Just eight days after releasing Chrome 19, Google has patched 13 flaws in the popular Web browser, including several that leave it open to remote corruption.
Released Wednesday, Google explained in a blog posting that the new version of Chrome 19.0.1084.52 for Windows, Mac and Linux fixes 13 bugs, two of which — a user-after-free flaw in the cache and a memory corruption vulnerability — were labeled critical, meaning they could be exploited by an attacker to gain privileged access to infected systems and run malicious code.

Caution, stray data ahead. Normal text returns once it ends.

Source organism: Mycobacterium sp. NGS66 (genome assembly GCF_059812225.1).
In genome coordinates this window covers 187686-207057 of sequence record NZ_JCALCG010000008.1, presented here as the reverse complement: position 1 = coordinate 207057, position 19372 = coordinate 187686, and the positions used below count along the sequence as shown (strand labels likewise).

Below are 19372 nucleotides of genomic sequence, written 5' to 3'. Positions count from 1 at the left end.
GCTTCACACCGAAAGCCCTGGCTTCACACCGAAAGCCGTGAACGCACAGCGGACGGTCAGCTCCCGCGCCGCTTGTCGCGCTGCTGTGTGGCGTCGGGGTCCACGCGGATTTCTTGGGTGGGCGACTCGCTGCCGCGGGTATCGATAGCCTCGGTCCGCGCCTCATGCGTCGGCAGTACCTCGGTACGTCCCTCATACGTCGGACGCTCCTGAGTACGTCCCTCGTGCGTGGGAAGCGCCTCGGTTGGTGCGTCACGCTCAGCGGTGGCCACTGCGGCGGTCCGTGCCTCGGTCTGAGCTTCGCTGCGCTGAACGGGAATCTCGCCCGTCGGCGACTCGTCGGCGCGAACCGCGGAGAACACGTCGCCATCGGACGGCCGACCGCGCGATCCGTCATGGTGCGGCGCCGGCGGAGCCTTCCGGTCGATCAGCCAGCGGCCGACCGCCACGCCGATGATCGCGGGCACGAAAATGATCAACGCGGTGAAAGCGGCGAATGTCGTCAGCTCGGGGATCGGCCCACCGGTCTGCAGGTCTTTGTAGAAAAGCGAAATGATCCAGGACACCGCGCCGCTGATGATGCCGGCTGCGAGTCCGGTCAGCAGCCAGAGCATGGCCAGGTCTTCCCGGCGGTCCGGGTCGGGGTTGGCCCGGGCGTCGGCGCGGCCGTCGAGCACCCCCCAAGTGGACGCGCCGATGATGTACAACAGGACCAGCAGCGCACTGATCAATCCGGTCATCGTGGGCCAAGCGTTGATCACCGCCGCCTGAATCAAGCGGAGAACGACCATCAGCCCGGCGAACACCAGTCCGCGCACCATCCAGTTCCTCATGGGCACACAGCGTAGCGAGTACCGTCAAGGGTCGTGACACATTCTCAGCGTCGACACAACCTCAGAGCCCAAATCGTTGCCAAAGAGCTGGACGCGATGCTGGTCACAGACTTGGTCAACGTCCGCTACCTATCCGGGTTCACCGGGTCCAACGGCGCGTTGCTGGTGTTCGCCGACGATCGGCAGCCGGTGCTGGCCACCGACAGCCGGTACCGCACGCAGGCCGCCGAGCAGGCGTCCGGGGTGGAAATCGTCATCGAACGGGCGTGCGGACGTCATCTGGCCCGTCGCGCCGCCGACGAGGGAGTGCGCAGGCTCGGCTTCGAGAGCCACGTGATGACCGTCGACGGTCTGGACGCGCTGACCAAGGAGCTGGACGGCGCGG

Nine of the remaining bugs were labeled "high" risk, and two were labeled "medium." For their work in identifying and reporting the glitches, Google paid independent researchers $4,837 as part of its bug bounty-hunting program.
The new, patched Chrome follows Google's May 15 release of Chrome 19, which introduced a tab-syncing feature that enables users to sync all their open tables across all their devices.
To make sure you're running the most current version of Chrome, click on the wrench icon in the top right corner of the browser, then select "About Google Chrome."